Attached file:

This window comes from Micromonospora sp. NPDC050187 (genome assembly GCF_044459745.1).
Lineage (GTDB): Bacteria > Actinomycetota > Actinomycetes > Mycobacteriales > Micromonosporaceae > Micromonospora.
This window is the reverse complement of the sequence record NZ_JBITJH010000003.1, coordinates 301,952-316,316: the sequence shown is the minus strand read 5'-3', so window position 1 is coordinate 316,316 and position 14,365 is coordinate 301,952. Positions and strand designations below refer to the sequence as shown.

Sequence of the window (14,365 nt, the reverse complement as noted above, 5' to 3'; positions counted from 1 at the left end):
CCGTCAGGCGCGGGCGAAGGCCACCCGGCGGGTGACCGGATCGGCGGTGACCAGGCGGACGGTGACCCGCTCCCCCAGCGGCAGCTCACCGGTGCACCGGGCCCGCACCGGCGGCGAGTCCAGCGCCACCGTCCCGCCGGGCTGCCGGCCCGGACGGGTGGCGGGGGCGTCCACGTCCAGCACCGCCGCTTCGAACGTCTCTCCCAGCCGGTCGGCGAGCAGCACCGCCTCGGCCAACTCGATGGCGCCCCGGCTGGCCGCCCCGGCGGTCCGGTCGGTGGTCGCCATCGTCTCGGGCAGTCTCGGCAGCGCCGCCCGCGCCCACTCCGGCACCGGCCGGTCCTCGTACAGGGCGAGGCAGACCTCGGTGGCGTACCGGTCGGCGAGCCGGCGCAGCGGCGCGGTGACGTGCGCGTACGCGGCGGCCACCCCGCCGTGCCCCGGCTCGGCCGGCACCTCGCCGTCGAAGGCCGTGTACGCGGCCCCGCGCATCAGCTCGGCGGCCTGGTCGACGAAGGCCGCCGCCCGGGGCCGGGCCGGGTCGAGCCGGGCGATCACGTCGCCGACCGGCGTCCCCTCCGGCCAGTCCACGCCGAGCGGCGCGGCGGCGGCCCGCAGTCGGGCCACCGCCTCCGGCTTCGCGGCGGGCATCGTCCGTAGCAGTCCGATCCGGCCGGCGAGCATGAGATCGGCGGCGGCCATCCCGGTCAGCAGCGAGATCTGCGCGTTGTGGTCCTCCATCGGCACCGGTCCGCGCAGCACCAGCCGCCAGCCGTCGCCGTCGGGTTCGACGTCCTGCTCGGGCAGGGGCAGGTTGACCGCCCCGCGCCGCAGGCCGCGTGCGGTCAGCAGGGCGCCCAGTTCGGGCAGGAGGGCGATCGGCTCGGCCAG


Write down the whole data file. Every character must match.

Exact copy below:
This window comes from Micromonospora sp. NPDC050187 (genome assembly GCF_044459745.1).
Lineage (GTDB): Bacteria > Actinomycetota > Actinomycetes > Mycobacteriales > Micromonosporaceae > Micromonospora.
This window is the reverse complement of the sequence record NZ_JBITJH010000003.1, coordinates 301,952-316,316: the sequence shown is the minus strand read 5'-3', so window position 1 is coordinate 316,316 and position 14,365 is coordinate 301,952. Positions and strand designations below refer to the sequence as shown.

Sequence of the window (14,365 nt, the reverse complement as noted above, 5' to 3'; positions counted from 1 at the left end):
CCGTCAGGCGCGGGCGAAGGCCACCCGGCGGGTGACCGGATCGGCGGTGACCAGGCGGACGGTGACCCGCTCCCCCAGCGGCAGCTCACCGGTGCACCGGGCCCGCACCGGCGGCGAGTCCAGCGCCACCGTCCCGCCGGGCTGCCGGCCCGGACGGGTGGCGGGGGCGTCCACGTCCAGCACCGCCGCTTCGAACGTCTCTCCCAGCCGGTCGGCGAGCAGCACCGCCTCGGCCAACTCGATGGCGCCCCGGCTGGCCGCCCCGGCGGTCCGGTCGGTGGTCGCCATCGTCTCGGGCAGTCTCGGCAGCGCCGCCCGCGCCCACTCCGGCACCGGCCGGTCCTCGTACAGGGCGAGGCAGACCTCGGTGGCGTACCGGTCGGCGAGCCGGCGCAGCGGCGCGGTGACGTGCGCGTACGCGGCGGCCACCCCGCCGTGCCCCGGCTCGGCCGGCACCTCGCCGTCGAAGGCCGTGTACGCGGCCCCGCGCATCAGCTCGGCGGCCTGGTCGACGAAGGCCGCCGCCCGGGGCCGGGCCGGGTCGAGCCGGGCGATCACGTCGCCGACCGGCGTCCCCTCCGGCCAGTCCACGCCGAGCGGCGCGGCGGCGGCCCGCAGTCGGGCCACCGCCTCCGGCTTCGCGGCGGGCATCGTCCGTAGCAGTCCGATCCGGCCGGCGAGCATGAGATCGGCGGCGGCCATCCCGGTCAGCAGCGAGATCTGCGCGTTGTGGTCCTCCATCGGCACCGGTCCGCGCAGCACCAGCCGCCAGCCGTCGCCGTCGGGTTCGACGTCCTGCTCGGGCAGGGGCAGGTTGACCGCCCCGCGCCGCAGGCCGCGTGCGGTCAGCAGGGCGCCCAGTTCGGGCAGGAGGGCGATCGGCTCGGCCAG